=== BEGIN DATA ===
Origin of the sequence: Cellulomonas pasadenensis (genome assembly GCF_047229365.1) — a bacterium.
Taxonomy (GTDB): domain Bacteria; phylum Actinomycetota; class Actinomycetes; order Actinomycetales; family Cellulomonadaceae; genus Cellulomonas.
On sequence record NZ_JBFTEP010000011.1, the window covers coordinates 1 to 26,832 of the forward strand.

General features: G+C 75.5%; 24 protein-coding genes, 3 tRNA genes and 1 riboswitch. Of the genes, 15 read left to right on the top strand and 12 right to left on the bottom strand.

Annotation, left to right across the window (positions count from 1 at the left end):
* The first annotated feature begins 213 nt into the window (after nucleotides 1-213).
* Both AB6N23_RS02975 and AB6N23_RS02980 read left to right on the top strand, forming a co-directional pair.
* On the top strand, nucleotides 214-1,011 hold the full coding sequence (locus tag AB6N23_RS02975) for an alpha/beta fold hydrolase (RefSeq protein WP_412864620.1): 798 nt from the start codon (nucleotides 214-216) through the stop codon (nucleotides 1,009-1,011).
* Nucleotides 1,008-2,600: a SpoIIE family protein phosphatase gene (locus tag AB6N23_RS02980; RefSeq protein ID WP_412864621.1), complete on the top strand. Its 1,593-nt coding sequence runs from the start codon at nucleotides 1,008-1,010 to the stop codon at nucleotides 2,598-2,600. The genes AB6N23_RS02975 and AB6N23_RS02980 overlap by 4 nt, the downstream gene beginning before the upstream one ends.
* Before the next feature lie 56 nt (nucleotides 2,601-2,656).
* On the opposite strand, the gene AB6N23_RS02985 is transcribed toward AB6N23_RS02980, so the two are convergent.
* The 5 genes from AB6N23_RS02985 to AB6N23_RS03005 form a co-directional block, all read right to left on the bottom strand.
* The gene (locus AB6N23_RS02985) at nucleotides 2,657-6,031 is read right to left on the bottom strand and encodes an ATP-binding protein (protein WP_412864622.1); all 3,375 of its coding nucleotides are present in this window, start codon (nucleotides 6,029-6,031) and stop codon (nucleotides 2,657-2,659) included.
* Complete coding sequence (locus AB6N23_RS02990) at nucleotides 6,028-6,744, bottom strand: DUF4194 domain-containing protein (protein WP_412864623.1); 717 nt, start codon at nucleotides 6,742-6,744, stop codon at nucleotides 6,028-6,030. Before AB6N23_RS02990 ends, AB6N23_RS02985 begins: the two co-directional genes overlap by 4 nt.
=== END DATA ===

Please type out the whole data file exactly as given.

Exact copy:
Origin of the sequence: Cellulomonas pasadenensis (genome assembly GCF_047229365.1) — a bacterium.
Taxonomy (GTDB): domain Bacteria; phylum Actinomycetota; class Actinomycetes; order Actinomycetales; family Cellulomonadaceae; genus Cellulomonas.
On sequence record NZ_JBFTEP010000011.1, the window covers coordinates 1 to 26,832 of the forward strand.

General features: G+C 75.5%; 24 protein-coding genes, 3 tRNA genes and 1 riboswitch. Of the genes, 15 read left to right on the top strand and 12 right to left on the bottom strand.

Annotation, left to right across the window (positions count from 1 at the left end):
* The first annotated feature begins 213 nt into the window (after nucleotides 1-213).
* Both AB6N23_RS02975 and AB6N23_RS02980 read left to right on the top strand, forming a co-directional pair.
* On the top strand, nucleotides 214-1,011 hold the full coding sequence (locus tag AB6N23_RS02975) for an alpha/beta fold hydrolase (RefSeq protein WP_412864620.1): 798 nt from the start codon (nucleotides 214-216) through the stop codon (nucleotides 1,009-1,011).
* Nucleotides 1,008-2,600: a SpoIIE family protein phosphatase gene (locus tag AB6N23_RS02980; RefSeq protein ID WP_412864621.1), complete on the top strand. Its 1,593-nt coding sequence runs from the start codon at nucleotides 1,008-1,010 to the stop codon at nucleotides 2,598-2,600. The genes AB6N23_RS02975 and AB6N23_RS02980 overlap by 4 nt, the downstream gene beginning before the upstream one ends.
* Before the next feature lie 56 nt (nucleotides 2,601-2,656).
* On the opposite strand, the gene AB6N23_RS02985 is transcribed toward AB6N23_RS02980, so the two are convergent.
* The 5 genes from AB6N23_RS02985 to AB6N23_RS03005 form a co-directional block, all read right to left on the bottom strand.
* The gene (locus AB6N23_RS02985) at nucleotides 2,657-6,031 is read right to left on the bottom strand and encodes an ATP-binding protein (protein WP_412864622.1); all 3,375 of its coding nucleotides are present in this window, start codon (nucleotides 6,029-6,031) and stop codon (nucleotides 2,657-2,659) included.
* Complete coding sequence (locus AB6N23_RS02990) at nucleotides 6,028-6,744, bottom strand: DUF4194 domain-containing protein (protein WP_412864623.1); 717 nt, start codon at nucleotides 6,742-6,744, stop codon at nucleotides 6,028-6,030. Before AB6N23_RS02990 ends, AB6N23_RS02985 begins: the two co-directional genes overlap by 4 nt.